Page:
However, a perfect command of English isn’t necessary and there are always exceptions. Cynthia notes, “I have met parents who were interviewing nannies who had basic English because they just wanted 100% Spanish and I can assure the kids are speaking it by now. Although some parents who have bigger kids their main concern is that the nanny also can speak English as well so they can handle doctor appointments,grocery shopping,emergencies, helping with homework.” This will be based on the parents, and asking what parents want and asking before the interview and reading body language when you speak will let let you know if it will work.
Knowing what the parent is comfortable with is a huge must.
2. Practice, practice, practice
Just like an interview for anything, practice makes perfect. Having command of any language and the stress of any interview can make any nanny nervous. Use a list of likely questions and some additional questions for bilingual nannies at the end of the post and spend some time practicing interview questions in English. If you have the phone interview, make sure to also ask the parent questions as well. When asked how you would teach your home language, be able to offer examples.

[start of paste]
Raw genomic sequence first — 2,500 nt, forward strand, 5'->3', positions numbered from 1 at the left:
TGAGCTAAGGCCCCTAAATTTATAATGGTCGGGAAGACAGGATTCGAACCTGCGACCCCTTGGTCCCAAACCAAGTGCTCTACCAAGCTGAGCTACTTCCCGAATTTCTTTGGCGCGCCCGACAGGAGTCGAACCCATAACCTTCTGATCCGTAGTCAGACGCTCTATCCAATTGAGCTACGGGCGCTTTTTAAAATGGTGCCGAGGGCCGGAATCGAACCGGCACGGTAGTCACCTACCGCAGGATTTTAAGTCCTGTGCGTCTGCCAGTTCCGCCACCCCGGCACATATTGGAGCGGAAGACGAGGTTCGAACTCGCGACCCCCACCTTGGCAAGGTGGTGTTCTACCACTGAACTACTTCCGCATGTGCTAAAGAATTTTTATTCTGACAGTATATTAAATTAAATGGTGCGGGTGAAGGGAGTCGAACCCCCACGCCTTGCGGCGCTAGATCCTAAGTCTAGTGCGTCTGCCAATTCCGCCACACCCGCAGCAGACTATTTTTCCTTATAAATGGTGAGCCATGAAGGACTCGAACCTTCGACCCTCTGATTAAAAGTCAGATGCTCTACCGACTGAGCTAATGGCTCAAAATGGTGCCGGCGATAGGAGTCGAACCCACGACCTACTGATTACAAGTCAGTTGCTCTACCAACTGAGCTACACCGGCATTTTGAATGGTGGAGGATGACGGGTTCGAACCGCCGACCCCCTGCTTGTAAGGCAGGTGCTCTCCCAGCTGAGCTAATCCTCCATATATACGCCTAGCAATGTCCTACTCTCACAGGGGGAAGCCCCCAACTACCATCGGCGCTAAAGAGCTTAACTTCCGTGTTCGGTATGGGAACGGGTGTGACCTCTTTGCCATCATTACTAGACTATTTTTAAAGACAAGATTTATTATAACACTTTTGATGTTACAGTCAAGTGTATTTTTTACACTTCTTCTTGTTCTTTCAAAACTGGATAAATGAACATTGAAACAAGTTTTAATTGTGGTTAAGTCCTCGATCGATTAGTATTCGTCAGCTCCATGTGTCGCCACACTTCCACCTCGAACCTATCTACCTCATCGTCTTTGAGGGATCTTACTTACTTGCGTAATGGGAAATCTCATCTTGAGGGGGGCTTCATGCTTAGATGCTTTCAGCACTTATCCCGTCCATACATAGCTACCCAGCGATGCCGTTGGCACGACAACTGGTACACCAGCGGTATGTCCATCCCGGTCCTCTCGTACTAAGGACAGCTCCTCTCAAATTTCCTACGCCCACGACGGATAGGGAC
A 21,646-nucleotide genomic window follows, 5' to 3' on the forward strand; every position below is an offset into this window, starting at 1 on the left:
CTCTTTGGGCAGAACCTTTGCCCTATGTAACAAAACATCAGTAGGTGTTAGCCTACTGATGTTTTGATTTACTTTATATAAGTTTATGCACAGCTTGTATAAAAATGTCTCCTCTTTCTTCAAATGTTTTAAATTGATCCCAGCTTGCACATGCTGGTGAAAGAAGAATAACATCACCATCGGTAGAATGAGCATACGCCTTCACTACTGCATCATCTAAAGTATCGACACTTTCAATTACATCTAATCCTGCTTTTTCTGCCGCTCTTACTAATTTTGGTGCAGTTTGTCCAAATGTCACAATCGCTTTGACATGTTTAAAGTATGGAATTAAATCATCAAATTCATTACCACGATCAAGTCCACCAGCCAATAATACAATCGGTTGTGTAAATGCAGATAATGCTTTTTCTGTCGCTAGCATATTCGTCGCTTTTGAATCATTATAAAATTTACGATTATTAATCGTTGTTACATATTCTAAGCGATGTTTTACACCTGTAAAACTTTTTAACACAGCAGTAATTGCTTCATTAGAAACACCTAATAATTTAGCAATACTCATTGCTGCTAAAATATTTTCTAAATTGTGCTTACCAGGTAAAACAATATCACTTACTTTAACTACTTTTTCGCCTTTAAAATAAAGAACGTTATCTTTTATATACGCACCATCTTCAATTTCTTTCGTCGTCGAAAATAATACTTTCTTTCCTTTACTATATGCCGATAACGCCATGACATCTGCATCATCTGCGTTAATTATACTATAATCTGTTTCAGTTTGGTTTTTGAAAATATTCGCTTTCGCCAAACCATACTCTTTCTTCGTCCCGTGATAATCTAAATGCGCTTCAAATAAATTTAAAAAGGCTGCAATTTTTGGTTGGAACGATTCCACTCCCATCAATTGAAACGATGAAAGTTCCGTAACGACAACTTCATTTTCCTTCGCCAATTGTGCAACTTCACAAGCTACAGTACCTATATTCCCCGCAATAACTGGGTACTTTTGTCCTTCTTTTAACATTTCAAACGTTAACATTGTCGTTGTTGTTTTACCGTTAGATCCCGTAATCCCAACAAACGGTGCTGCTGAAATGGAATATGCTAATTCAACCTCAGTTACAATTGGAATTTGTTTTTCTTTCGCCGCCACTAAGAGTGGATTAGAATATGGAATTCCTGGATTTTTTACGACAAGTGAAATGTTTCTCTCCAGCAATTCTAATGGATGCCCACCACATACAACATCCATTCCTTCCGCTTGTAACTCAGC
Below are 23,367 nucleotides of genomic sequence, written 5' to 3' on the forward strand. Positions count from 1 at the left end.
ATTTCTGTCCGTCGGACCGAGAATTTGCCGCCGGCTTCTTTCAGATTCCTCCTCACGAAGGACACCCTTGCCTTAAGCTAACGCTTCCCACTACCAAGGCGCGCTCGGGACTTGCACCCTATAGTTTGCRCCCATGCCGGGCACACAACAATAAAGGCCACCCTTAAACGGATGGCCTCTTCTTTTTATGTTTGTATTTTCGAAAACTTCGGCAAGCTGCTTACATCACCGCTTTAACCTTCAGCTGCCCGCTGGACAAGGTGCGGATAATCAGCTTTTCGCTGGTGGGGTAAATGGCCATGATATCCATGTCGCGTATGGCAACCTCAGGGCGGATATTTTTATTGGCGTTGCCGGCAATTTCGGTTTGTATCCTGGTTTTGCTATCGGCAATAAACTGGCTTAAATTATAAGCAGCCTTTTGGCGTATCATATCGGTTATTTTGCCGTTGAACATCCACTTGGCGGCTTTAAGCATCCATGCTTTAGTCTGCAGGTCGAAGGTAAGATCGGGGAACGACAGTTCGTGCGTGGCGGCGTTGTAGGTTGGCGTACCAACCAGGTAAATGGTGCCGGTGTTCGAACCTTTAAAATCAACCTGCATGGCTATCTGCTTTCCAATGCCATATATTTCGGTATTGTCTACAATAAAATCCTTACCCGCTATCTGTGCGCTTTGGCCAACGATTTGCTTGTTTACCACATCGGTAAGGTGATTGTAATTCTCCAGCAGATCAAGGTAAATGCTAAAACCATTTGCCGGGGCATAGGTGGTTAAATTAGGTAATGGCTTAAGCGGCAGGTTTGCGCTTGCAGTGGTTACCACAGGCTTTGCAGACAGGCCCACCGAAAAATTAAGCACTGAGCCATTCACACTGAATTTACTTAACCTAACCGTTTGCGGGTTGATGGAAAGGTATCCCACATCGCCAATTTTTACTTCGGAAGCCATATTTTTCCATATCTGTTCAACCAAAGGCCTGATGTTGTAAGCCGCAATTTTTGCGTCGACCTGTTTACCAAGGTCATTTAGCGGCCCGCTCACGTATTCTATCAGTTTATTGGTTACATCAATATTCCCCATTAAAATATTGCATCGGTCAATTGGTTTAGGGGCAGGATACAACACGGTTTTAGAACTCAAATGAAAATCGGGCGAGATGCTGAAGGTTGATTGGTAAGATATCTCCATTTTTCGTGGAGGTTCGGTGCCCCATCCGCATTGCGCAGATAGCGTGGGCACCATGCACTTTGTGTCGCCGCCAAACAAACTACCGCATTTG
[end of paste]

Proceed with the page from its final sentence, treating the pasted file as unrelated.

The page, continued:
3. Can you teach your language and care?
It’s not just about being a bilingual person who happens to be a nanny, parents want to see that their child will learn and more importantly you can care for their child. You will teach the language by speaking it and helping children respond. Lean on your “special sauce” your language and culture but talk about about children, your experiences, and training can make all the difference.
Go above and beyond
In a bilingual setting there are definitely ways to help young children get the skills that they need, but make sure you have the basics covered. Connect with the children while you are interviewing, make sure you have CPR and first aid, and have an activity a game such as a card matching game for older kids that demonstrate your nanny and bilingual skills:
Many bilingual nannies beside their language skills also have very rich educational and culture backgrounds. Bring all of yourself to the table! Creating a nanny portfolio demonstrates your background, as well as any nanny related trainings that you may have. “Yes of course its like a big package!”, says Cynthia.
“The parents that I have interviewed with got really impressed that I was unique because I had the ability to speak both languages and have certifications that perhaps other nannies didn’t have.”